Islamabad August 1 2022: Pakistan sees a way out of its current economic crisis without descending into default, thanks to progress on a stalled International Monetary Fund loan as well as spending cuts, Finance Minister Miftah Ismail said.
“With the commodity super cycle and Russia-Ukraine war, oil prices skyrocketing and gas going as high as ever been in history, Pakistan and other emerging countries have been facing the worst crisis,” he said in a phone interview.
“Nonetheless, Pakistan by having an IMF program, by introducing a significant tight budget and depressing demand for imports has weathered the storm.”
He was referring to the nation’s staff level agreement with the Washington-based lender for reviving a $6 billion loan program. Pakistan needs a total $33.5 billion in the year through June 2023, while available financing stands at $35.9 billion for the period, according to a presentation by the State Bank of Pakistan.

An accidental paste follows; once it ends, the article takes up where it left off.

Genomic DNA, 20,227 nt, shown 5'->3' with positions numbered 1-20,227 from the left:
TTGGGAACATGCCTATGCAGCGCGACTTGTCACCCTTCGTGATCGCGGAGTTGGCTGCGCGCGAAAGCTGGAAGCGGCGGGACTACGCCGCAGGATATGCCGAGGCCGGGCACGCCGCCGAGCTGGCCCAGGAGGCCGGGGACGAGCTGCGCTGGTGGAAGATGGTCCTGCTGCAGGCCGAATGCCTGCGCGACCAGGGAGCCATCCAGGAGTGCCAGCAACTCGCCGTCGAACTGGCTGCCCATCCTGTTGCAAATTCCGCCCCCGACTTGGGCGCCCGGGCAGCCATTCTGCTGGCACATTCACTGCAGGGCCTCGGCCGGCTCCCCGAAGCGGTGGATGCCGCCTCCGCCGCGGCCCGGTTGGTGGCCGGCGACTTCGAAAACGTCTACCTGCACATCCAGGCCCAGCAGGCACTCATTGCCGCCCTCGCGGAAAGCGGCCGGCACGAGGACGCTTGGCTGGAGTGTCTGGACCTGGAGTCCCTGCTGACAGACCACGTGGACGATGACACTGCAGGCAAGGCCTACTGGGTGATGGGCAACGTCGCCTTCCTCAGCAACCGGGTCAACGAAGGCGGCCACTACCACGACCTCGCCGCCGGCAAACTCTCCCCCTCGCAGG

“Everything is settled now,” said Ismail. “Pakistan is absolutely going to make each and every payment and each and every bond.”
Pakistan reduced its imports by 35% to $5 billion in July, which will in turn help check the nation’s current-account gap. The spike in domestic energy prices -- by 50% to win the IMF bailout -- will also reduce energy demand and imports that has been a strain on the currency.
The currency lost more than 14% against the dollar in July, ending Friday’s trading at 239.4 per greenback, the biggest monthly slide since Bloomberg started compiling data in 1989. It’s among the worst currency decliners globally for last month. The currency traded almost unchanged on Monday.
Pakistan’s rupee has overshot to the downside temporarily but is expected to appreciate in line with fundamentals over the next few months, the central bank and finance ministry said in a rare joint statement released near midnight on July 31.